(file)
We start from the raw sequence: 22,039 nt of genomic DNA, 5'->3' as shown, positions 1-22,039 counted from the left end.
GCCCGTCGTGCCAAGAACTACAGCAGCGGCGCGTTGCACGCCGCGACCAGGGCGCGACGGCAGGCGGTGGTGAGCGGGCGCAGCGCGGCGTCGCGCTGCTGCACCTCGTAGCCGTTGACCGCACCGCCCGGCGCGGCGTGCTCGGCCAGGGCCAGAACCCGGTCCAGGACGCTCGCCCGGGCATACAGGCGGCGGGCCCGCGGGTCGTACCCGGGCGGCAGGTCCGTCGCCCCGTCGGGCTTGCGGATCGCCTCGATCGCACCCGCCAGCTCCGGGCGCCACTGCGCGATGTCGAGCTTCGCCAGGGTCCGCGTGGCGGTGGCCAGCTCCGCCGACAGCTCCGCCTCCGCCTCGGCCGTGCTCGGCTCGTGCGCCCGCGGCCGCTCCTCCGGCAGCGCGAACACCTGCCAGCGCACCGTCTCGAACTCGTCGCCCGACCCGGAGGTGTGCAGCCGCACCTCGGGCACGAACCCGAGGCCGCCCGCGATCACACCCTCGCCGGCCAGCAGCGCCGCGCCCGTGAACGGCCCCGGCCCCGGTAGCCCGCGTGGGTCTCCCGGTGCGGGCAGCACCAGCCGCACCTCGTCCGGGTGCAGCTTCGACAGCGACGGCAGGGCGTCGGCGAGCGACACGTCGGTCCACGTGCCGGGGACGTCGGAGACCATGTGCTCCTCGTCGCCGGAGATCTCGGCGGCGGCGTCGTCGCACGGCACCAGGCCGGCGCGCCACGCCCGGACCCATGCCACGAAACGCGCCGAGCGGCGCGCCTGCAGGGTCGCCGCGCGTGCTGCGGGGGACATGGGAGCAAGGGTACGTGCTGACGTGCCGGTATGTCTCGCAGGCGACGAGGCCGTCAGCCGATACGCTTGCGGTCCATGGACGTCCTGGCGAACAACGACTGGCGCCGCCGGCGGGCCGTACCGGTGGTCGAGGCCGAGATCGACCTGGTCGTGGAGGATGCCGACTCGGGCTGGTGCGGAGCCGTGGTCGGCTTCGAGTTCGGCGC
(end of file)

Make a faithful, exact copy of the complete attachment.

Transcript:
We start from the raw sequence: 22,039 nt of genomic DNA, 5'->3' as shown, positions 1-22,039 counted from the left end.
GCCCGTCGTGCCAAGAACTACAGCAGCGGCGCGTTGCACGCCGCGACCAGGGCGCGACGGCAGGCGGTGGTGAGCGGGCGCAGCGCGGCGTCGCGCTGCTGCACCTCGTAGCCGTTGACCGCACCGCCCGGCGCGGCGTGCTCGGCCAGGGCCAGAACCCGGTCCAGGACGCTCGCCCGGGCATACAGGCGGCGGGCCCGCGGGTCGTACCCGGGCGGCAGGTCCGTCGCCCCGTCGGGCTTGCGGATCGCCTCGATCGCACCCGCCAGCTCCGGGCGCCACTGCGCGATGTCGAGCTTCGCCAGGGTCCGCGTGGCGGTGGCCAGCTCCGCCGACAGCTCCGCCTCCGCCTCGGCCGTGCTCGGCTCGTGCGCCCGCGGCCGCTCCTCCGGCAGCGCGAACACCTGCCAGCGCACCGTCTCGAACTCGTCGCCCGACCCGGAGGTGTGCAGCCGCACCTCGGGCACGAACCCGAGGCCGCCCGCGATCACACCCTCGCCGGCCAGCAGCGCCGCGCCCGTGAACGGCCCCGGCCCCGGTAGCCCGCGTGGGTCTCCCGGTGCGGGCAGCACCAGCCGCACCTCGTCCGGGTGCAGCTTCGACAGCGACGGCAGGGCGTCGGCGAGCGACACGTCGGTCCACGTGCCGGGGACGTCGGAGACCATGTGCTCCTCGTCGCCGGAGATCTCGGCGGCGGCGTCGTCGCACGGCACCAGGCCGGCGCGCCACGCCCGGACCCATGCCACGAAACGCGCCGAGCGGCGCGCCTGCAGGGTCGCCGCGCGTGCTGCGGGGGACATGGGAGCAAGGGTACGTGCTGACGTGCCGGTATGTCTCGCAGGCGACGAGGCCGTCAGCCGATACGCTTGCGGTCCATGGACGTCCTGGCGAACAACGACTGGCGCCGCCGGCGGGCCGTACCGGTGGTCGAGGCCGAGATCGACCTGGTCGTGGAGGATGCCGACTCGGGCTGGTGCGGAGCCGTGGTCGGCTTCGAGTTCGGCGC